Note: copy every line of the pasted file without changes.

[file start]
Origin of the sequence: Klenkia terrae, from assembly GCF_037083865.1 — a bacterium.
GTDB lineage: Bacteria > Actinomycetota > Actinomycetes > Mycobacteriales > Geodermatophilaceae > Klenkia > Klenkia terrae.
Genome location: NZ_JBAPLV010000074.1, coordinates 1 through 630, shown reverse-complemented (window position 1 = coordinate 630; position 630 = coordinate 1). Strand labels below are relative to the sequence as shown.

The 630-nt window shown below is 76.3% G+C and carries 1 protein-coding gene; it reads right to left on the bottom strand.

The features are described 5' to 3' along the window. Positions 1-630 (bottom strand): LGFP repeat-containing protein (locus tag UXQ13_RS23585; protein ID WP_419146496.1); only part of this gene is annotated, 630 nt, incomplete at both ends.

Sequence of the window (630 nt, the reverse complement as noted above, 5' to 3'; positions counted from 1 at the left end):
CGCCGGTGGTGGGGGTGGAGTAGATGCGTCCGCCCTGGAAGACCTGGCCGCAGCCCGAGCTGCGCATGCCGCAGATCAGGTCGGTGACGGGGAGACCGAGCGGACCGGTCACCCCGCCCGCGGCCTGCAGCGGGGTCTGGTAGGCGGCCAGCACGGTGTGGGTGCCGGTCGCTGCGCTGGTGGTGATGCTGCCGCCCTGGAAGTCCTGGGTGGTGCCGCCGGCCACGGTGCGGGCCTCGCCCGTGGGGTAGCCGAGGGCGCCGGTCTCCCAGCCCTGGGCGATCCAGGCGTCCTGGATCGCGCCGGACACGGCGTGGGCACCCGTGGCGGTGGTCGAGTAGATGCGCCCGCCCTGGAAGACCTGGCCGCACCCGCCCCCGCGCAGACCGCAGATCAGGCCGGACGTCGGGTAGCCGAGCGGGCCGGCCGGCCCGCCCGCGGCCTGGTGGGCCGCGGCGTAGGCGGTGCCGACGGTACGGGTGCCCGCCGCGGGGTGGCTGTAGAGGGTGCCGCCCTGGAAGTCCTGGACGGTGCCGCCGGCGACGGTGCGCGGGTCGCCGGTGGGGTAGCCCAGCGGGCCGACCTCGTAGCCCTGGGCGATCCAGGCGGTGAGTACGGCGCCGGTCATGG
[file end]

Origin of the sequence: Klenkia terrae, from assembly GCF_037083865.1 — a bacterium.
GTDB lineage: Bacteria > Actinomycetota > Actinomycetes > Mycobacteriales > Geodermatophilaceae > Klenkia > Klenkia terrae.
Genome location: NZ_JBAPLV010000074.1, coordinates 1 through 630, shown reverse-complemented (window position 1 = coordinate 630; position 630 = coordinate 1). Strand labels below are relative to the sequence as shown.

The 630-nt window shown below is 76.3% G+C and carries 1 protein-coding gene; it reads right to left on the bottom strand.

The features are described 5' to 3' along the window. Positions 1-630 (bottom strand): LGFP repeat-containing protein (locus tag UXQ13_RS23585; protein ID WP_419146496.1); only part of this gene is annotated, 630 nt, incomplete at both ends.

Sequence of the window (630 nt, the reverse complement as noted above, 5' to 3'; positions counted from 1 at the left end):
CGCCGGTGGTGGGGGTGGAGTAGATGCGTCCGCCCTGGAAGACCTGGCCGCAGCCCGAGCTGCGCATGCCGCAGATCAGGTCGGTGACGGGGAGACCGAGCGGACCGGTCACCCCGCCCGCGGCCTGCAGCGGGGTCTGGTAGGCGGCCAGCACGGTGTGGGTGCCGGTCGCTGCGCTGGTGGTGATGCTGCCGCCCTGGAAGTCCTGGGTGGTGCCGCCGGCCACGGTGCGGGCCTCGCCCGTGGGGTAGCCGAGGGCGCCGGTCTCCCAGCCCTGGGCGATCCAGGCGTCCTGGATCGCGCCGGACACGGCGTGGGCACCCGTGGCGGTGGTCGAGTAGATGCGCCCGCCCTGGAAGACCTGGCCGCACCCGCCCCCGCGCAGACCGCAGATCAGGCCGGACGTCGGGTAGCCGAGCGGGCCGGCCGGCCCGCCCGCGGCCTGGTGGGCCGCGGCGTAGGCGGTGCCGACGGTACGGGTGCCCGCCGCGGGGTGGCTGTAGAGGGTGCCGCCCTGGAAGTCCTGGACGGTGCCGCCGGCGACGGTGCGCGGGTCGCCGGTGGGGTAGCCCAGCGGGCCGACCTCGTAGCCCTGGGCGATCCAGGCGGTGAGTACGGCGCCGGTCATGG